Become a Cardiac Technician: Education and Career Roadmap

Learn how to become a cardiac technician. Research the education and career requirements, certification and experience needed for starting a career as a cardiac technician. View article »

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  • 0:00 Become a Cardiac Technician
  • 1:15 Pursue Postsecondary Education
  • 1:56 Complete EKG Training
  • 2:32 Obtain Voluntary Certification

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Video Transcript

Become a Cardiac Technician

Cardiac technicians, also called cardiovascular technicians, prepare patients for cardiac procedures, including electrocardiogram (EKG) and stress tests. They also ensure that equipment is ready for use and that the cardiologists are familiar with a patient's medical history. Careers are available in hospitals, medical clinics, cardiologists' offices, and other healthcare environments.

Almost all cardiovascular technologists and technicians work full-time. Those employed by 24-hour care centers like hospitals and urgent care clinics may work evenings, nights, and weekends. Cardiovascular technicians might be exposed to infectious diseases. They spend many hours on their feet and might need to physically move or maneuver patients.

Cardiac technicians must have technical and interpersonal skills and be able to operate complicated cardiac equipment. They also need to be detail-oriented and have good hand-eye coordination and physical stamina.

According to the U.S. Bureau of Labor Statistics, cardiovascular technologists and technicians earned an average annual salary of $56,100 as of May 2015.

Let's explore the steps to become a cardiac technician.

Degree Level Postsecondary certificate; associate's degree may be required by employers
Degree Name Cardiovascular technology or related field
Experience At least 1 year of experience typically required
Certification Voluntary certifications available
Key Skills Technical and interpersonal skills, detail-oriented, hand-eye coordination, physical stamina, ability to operate complicated cardiac equipment
Salary (2016) $41,587 per year (median salary for all cardiac technicians)

Sources: U.S. Bureau of Labor Statistics (BLS), O*NET OnLine,, Online Job Postings (August 2015)

Step 1: Pursue Postsecondary Education

Certificate programs for aspiring cardiac technicians typically last one year and include courses like laboratory assisting and health care systems. Students also could train through a cardiovascular technology associate's degree program, which might offer the option to specialize in invasive or non-invasive tracks. Both tracks will require that students complete coursework and clinical training. Before taking specific invasive or non-invasive cardiovascular technology courses, students will need to complete prerequisite courses in cardiovascular anatomy, pharmacology and electrocardiography.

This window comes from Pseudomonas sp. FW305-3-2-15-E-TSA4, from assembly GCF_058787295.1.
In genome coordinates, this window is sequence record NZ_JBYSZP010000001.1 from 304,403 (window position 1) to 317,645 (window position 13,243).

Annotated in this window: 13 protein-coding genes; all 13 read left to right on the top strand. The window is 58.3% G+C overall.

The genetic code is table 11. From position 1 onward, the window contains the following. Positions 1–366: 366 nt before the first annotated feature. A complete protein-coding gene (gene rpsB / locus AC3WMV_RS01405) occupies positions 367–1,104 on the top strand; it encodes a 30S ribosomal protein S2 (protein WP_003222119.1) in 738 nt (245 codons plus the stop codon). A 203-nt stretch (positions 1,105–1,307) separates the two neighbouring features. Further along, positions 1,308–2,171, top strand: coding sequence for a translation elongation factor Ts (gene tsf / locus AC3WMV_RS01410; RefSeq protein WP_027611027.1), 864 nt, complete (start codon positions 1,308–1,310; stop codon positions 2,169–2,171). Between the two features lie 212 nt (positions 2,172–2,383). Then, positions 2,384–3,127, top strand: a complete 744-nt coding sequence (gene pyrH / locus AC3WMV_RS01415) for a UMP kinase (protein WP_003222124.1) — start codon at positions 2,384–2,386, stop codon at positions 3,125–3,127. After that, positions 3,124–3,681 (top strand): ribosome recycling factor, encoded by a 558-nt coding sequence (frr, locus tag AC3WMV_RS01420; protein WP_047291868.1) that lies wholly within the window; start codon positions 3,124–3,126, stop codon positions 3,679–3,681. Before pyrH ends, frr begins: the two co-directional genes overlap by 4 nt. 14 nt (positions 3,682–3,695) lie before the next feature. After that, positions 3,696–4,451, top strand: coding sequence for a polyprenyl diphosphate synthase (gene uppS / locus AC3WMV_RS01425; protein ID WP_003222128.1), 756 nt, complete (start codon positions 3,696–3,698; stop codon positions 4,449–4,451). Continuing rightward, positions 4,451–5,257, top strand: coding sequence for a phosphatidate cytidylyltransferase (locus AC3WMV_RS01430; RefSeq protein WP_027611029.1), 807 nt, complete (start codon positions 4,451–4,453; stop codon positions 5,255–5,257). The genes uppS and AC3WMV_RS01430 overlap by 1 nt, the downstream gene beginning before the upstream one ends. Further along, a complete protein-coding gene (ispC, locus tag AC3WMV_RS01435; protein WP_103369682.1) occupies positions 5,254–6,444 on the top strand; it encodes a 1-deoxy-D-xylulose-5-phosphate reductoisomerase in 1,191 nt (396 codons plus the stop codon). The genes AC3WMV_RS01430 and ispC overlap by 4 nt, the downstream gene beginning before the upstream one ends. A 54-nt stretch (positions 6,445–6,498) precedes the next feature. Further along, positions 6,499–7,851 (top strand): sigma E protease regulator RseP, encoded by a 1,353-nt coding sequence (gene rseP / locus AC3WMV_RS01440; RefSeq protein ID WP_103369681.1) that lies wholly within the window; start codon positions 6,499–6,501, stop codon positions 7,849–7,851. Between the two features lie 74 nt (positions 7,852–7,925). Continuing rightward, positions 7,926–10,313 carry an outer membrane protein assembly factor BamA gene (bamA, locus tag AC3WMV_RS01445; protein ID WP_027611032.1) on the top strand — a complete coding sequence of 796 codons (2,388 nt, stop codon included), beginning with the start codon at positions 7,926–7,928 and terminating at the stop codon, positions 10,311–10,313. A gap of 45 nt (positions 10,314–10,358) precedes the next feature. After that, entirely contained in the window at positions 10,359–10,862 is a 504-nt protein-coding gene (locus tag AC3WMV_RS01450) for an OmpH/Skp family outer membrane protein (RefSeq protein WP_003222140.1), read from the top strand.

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Step 2: Complete EKG Training

Electrocardiograms (EKGs) are one of the most commonly used diagnostic tools in cardiology, and many technicians specialize solely in this procedure. While EKG training might take place in a certificate or associate's degree program, it also can be part of an employee training program.

Here's a tip for success:

  • Gain related experience. Many employers look for applicants with experience in a related environment, such as an emergency room at a hospital. This can help applicants stand out as well as meet any experience requirements for certification.

Step 3: Obtain Voluntary Certification

Employers often prefer to hire technicians who are certified. Technicians can pursue the Certified Cardiographic Technician (CCT) designation from Cardiovascular Credentialing International (CCI). Obtaining the CCT credential can demonstrate proficiency in EKG, Holter monitoring and stress testing. To become certified, individuals will need to pass an exam that covers topics in cardiovascular anatomy and physiology, stress test techniques, ambulatory monitoring and cardiac medications. As professionals gain additional experience in the field, they can earn specialty certifications, such as Registered Cardiovascular Invasive Specialist, Registered Cardiac Sonographer or Registered Cardiac Electrophysiology Specialist.

Here's another success tip:

  • Get certified in basic life support. Before obtaining employment, technicians might be required to earn basic life support certification through an organization like the American Heart Association.

To recap, to become a cardiac technician, you'll need to complete a certificate or associate's degree program as well as EKG training. Obtaining voluntary certification could increase your job prospects.

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